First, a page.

Sometimes in life, we get stuck. Rutted in bad habits. Entrenched in false beliefs. Laden down with false perspective. Unable to move forward, to see farther than the horizon or to care past today’s needs. Wedged in and stuck tight.
In the days of King Hezekiah, Judah battled spiritual apathy. Former kings like Ahaz, Joash and Amaziah had ripped off the people, shoved God out of politics and enshrined false gods for generations. Then the religious faithful, the temple priests and teachers, shied away from God, and pressured and faithless, they forsook God Almighty in all public forums.
Animosity and tension ruled the two kingdoms of Israel and Judah clashed. Assyria ravaged Samaria and dispersed all the Israelites to foreign nations to the horror of their brother nation, Judah. With the crushing of Israel heavy upon the hearts of the nation, Judah had long-dismissed all national feasts of consecration or sanctification unto God. Passover was an antiquated tradition. Worship to idols was customary to seek fertile wombs or fields. Worship of the Lord Jehovah was far removed from current culture. Judah had turned to polytheism, like a Wal-Mart offering of worship, picking holdable hand-carved gods instead of seeking God Almighty. Shrines polluted the countryside and the nation paid dearly for this sin.
Sexual favours and financial offerings were the least of the practices demanded in pagan idolatry. Children were thrown off cliffs to appease the gods, and were often passed through fire, even fed alive to snakes and rats to attain the preferred favour of those incessant and demanding gods who were never satisfied and always demanded more by their greedy priests and dominating demons.
When Hezekiah ascended as king, he inherited this brokenhearted nation from a father who had locked Solomon’s temple, banned worship of the God of Israel, and then set up 7-Eleven convenience-style idol worship centres under high places in every town and city of Judah. Unexpectedly, in Hezekiah’s first month as monarch, he painstakingly opened the temple, threw out the garbage and idols which were placed inside, and re-commissioned the Levites to guard the faith of Israel, saying:
Now it is in my heart to make a covenant with the Lord God of Israel, that His fierce wrath may turn away from us. My sons, do not be negligent now, for the Lord has chosen you to stand before Him, to serve Him, and that you should minister to Him and burn incense.” 
By the sixteenth day of the month, the Levites had cleansed the temple and reported their progress to the king, who, with his elders, brought and sacrificed “seven bulls, seven rams, seven lambs, and seven male goats for a sin offering for the kingdom, for the sanctuary, and for Judah.” Immediately, with that small band of Levites, priests, and musicians, Hezekiah established temple worship to take place daily as prescribed by the Law of Moses.
Good kings recognize that any lasting change takes great effort and building cumulatively works the best for national shifts. Next, Hezekiah sent runners all across the two kingdoms of Israel and Judah, inviting them to repent and turn to the living God:
Children of Israel, return to the Lord God of Abraham, Isaac, and Israel; then He will return to the remnant of you who have escaped from the hand of the kings of Assyria… yield yourselves to the Lord; and enter His sanctuary, which He has sanctified forever, and serve the Lord your God, that the fierceness of His wrath may turn away from you. For if you return to the Lord, your brethren and your children will be treated with compassion by those who lead them captive, so that they may come back to this land; for the Lord your God is gracious and merciful, and will not turn His face from you if you return to Him.”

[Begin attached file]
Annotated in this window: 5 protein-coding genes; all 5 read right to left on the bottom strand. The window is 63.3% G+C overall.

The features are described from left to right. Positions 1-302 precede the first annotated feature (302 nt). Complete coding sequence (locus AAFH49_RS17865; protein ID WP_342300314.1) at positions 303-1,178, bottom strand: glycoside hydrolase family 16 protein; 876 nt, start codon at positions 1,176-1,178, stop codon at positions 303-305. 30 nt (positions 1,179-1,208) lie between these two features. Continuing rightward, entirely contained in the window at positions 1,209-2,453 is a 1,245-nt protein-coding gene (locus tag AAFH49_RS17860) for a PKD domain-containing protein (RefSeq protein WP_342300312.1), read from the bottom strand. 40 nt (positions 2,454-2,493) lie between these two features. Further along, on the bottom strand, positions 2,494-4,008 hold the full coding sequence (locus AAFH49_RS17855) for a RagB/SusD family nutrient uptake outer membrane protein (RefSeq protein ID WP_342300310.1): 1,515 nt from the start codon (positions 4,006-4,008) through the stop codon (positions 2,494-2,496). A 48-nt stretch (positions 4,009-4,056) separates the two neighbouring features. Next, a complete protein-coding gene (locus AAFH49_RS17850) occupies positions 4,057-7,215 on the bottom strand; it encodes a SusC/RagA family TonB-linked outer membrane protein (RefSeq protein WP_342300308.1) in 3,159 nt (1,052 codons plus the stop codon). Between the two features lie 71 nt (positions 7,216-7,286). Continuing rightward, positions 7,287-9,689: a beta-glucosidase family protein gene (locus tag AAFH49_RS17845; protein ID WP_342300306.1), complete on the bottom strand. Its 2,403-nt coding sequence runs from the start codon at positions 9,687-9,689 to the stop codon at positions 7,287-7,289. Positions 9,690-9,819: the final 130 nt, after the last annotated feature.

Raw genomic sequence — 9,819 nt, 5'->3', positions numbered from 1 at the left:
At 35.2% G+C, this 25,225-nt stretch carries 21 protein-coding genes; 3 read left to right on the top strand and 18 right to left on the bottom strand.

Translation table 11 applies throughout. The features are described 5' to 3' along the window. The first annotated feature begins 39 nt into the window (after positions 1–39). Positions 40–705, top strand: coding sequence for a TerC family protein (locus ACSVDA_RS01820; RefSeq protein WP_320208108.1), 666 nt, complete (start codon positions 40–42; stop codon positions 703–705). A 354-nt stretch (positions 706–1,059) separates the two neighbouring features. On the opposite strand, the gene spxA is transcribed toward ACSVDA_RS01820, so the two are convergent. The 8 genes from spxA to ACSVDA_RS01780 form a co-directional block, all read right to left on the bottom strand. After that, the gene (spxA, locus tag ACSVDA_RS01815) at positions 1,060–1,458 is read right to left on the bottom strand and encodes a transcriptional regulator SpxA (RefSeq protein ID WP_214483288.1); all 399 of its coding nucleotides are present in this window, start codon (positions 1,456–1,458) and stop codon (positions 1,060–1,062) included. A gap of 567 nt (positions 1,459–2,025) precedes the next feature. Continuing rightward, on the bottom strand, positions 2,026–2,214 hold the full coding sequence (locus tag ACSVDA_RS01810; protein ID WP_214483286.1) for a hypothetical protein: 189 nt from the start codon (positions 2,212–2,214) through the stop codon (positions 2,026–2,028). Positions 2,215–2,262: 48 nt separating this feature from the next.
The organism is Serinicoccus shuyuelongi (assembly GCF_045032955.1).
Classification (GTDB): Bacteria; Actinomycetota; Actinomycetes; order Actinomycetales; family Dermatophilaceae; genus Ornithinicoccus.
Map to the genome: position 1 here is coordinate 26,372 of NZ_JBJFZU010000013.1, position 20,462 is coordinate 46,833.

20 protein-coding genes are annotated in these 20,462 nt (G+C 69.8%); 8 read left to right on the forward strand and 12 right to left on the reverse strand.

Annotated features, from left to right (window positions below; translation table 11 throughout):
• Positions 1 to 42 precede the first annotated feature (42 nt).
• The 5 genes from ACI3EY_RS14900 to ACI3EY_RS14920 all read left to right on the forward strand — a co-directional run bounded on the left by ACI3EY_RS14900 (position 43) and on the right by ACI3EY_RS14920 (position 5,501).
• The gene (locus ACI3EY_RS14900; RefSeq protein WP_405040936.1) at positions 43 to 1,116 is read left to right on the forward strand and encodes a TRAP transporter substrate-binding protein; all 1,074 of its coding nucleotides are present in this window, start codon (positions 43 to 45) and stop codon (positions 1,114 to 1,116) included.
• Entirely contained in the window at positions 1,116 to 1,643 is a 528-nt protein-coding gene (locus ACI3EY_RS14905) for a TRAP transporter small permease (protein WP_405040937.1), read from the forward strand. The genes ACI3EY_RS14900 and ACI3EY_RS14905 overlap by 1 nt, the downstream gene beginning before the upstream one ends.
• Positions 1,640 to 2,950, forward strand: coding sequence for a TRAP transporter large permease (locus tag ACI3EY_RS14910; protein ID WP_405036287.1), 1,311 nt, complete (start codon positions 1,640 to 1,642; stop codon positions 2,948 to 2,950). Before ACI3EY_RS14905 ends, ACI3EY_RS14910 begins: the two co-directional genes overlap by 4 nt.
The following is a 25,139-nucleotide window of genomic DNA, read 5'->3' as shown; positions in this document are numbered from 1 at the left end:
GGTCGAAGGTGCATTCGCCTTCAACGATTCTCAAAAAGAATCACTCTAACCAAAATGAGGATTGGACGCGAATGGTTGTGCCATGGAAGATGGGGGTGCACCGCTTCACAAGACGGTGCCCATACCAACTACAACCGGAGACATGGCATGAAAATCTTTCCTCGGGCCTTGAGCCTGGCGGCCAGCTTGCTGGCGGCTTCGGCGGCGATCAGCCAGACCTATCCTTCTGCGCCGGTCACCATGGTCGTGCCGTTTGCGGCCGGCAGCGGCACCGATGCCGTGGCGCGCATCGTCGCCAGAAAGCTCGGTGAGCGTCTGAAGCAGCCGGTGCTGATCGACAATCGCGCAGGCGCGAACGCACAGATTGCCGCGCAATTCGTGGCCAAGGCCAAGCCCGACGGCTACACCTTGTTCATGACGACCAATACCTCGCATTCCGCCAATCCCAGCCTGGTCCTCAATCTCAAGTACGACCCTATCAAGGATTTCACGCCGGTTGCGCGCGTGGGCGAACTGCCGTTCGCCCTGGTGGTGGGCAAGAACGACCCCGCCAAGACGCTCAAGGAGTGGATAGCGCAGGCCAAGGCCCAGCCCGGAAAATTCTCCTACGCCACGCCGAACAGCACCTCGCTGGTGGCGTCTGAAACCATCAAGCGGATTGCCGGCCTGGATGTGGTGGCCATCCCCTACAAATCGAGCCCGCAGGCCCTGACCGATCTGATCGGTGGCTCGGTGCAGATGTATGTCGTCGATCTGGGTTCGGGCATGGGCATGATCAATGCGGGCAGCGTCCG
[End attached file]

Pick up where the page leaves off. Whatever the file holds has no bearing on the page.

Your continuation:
Though many villagers mocked the Judean messengers, some from the tribes of Asher, Manasseh, and Zebulun heard the word of the Lord and gathered in Jerusalem to celebrate the Passover feast with their Judean brethren in that second month of Hezekiah’s rule.
Not since the days of Solomon had so great a gathering of people assembled to worship the Lord. For fourteen days, they sacrificed in community and worshiped Lord Jehovah God, whom the people remembered through Passover. In generosity of heart, Hezekiah and his princes provided over seventeen thousand lambs for the people to sacrifice and feast upon. Not one person was left out or cast aside from this renewed celebration of God’s covenant with His children. Those who did not consecrate themselves were included, despite the Law’s clear statues:
For a multitude of the people, many from Ephraim, Manasseh, Issachar, and Zebulun, had not cleansed themselves, yet they ate the Passover contrary to what was written. But Hezekiah prayed for them, saying, “May the good Lord provide atonement for everyone who prepares his heart to seek God, the Lord God of his fathers, though he is not cleansed according to the purification of the sanctuary.” And the Lord listened to Hezekiah and healed the people. 
As the people chose God Almighty once more, great joy broke out among the people. Then, under the king’s command, the priesthood worshiped and heaven heard their prayers.
Once covenant was re-established, reform broke out across the nations of Judah and Israel, as celebrants returned to their hometowns intent on obeying God’s law. When the celebration finished, all Israel who were present went out to the cities of Judah and broke the sacred pillars in pieces, cut down the wooden images, and threw down the high places and the altars—from all Judah, Benjamin, Ephraim, and Manasseh—until they had utterly destroyed them all.
Revolution had come to Judah: God was given sole exclusive rights to worship by His people and He responded with an outpouring of peace and wealth in a world framed by violence and takeover ( see 2 Chron 32:27-29).
King Hezekiah activated the divisions of the priests and Levites to maintain the worship in the temple and challenged his nation to support the priesthood financially. Offerings poured in, first fruits from the harvest and tithes for the priests. After four months of collections, storehouses needed to be constructed to hold the massive abundance of provision released by the people to support the priests of the God of Israel.
Revolution began with one man with authority and heart to change a nation. Pried loose from their apostasy, Judah enjoyed incredible prosperity as King Hezekiah ruled; as God’s own people, their favor became an international point of merit (2 Chron. 32:23)